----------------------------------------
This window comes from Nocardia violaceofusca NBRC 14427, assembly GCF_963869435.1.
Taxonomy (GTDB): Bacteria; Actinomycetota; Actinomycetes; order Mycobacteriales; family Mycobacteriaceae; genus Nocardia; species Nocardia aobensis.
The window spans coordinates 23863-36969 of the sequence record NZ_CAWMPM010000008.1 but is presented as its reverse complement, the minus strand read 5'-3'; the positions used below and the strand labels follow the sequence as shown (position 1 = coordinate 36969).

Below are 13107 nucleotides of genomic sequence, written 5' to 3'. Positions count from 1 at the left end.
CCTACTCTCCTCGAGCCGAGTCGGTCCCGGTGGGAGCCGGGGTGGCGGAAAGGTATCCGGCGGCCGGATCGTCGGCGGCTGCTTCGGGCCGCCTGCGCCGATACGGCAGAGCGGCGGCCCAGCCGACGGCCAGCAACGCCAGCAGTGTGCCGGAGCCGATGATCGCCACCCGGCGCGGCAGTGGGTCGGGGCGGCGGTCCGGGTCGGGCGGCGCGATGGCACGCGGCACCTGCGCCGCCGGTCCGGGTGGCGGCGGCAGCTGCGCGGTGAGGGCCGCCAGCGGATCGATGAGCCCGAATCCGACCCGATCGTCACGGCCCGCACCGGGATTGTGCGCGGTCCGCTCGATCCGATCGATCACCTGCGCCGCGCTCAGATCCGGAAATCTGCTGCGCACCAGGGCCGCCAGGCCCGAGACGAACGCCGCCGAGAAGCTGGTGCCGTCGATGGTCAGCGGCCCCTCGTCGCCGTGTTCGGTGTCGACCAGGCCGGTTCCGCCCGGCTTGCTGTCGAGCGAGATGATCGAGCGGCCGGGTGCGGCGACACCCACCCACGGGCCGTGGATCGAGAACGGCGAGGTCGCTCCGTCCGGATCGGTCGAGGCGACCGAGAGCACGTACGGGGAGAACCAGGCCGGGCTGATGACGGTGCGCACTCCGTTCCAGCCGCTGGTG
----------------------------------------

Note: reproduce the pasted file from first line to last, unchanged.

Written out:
This window comes from Nocardia violaceofusca NBRC 14427, assembly GCF_963869435.1.
Taxonomy (GTDB): Bacteria; Actinomycetota; Actinomycetes; order Mycobacteriales; family Mycobacteriaceae; genus Nocardia; species Nocardia aobensis.
The window spans coordinates 23863-36969 of the sequence record NZ_CAWMPM010000008.1 but is presented as its reverse complement, the minus strand read 5'-3'; the positions used below and the strand labels follow the sequence as shown (position 1 = coordinate 36969).

Below are 13107 nucleotides of genomic sequence, written 5' to 3'. Positions count from 1 at the left end.
CCTACTCTCCTCGAGCCGAGTCGGTCCCGGTGGGAGCCGGGGTGGCGGAAAGGTATCCGGCGGCCGGATCGTCGGCGGCTGCTTCGGGCCGCCTGCGCCGATACGGCAGAGCGGCGGCCCAGCCGACGGCCAGCAACGCCAGCAGTGTGCCGGAGCCGATGATCGCCACCCGGCGCGGCAGTGGGTCGGGGCGGCGGTCCGGGTCGGGCGGCGCGATGGCACGCGGCACCTGCGCCGCCGGTCCGGGTGGCGGCGGCAGCTGCGCGGTGAGGGCCGCCAGCGGATCGATGAGCCCGAATCCGACCCGATCGTCACGGCCCGCACCGGGATTGTGCGCGGTCCGCTCGATCCGATCGATCACCTGCGCCGCGCTCAGATCCGGAAATCTGCTGCGCACCAGGGCCGCCAGGCCCGAGACGAACGCCGCCGAGAAGCTGGTGCCGTCGATGGTCAGCGGCCCCTCGTCGCCGTGTTCGGTGTCGACCAGGCCGGTTCCGCCCGGCTTGCTGTCGAGCGAGATGATCGAGCGGCCGGGTGCGGCGACACCCACCCACGGGCCGTGGATCGAGAACGGCGAGGTCGCTCCGTCCGGATCGGTCGAGGCGACCGAGAGCACGTACGGGGAGAACCAGGCCGGGCTGATGACGGTGCGCACTCCGTTCCAGCCGCTGGTG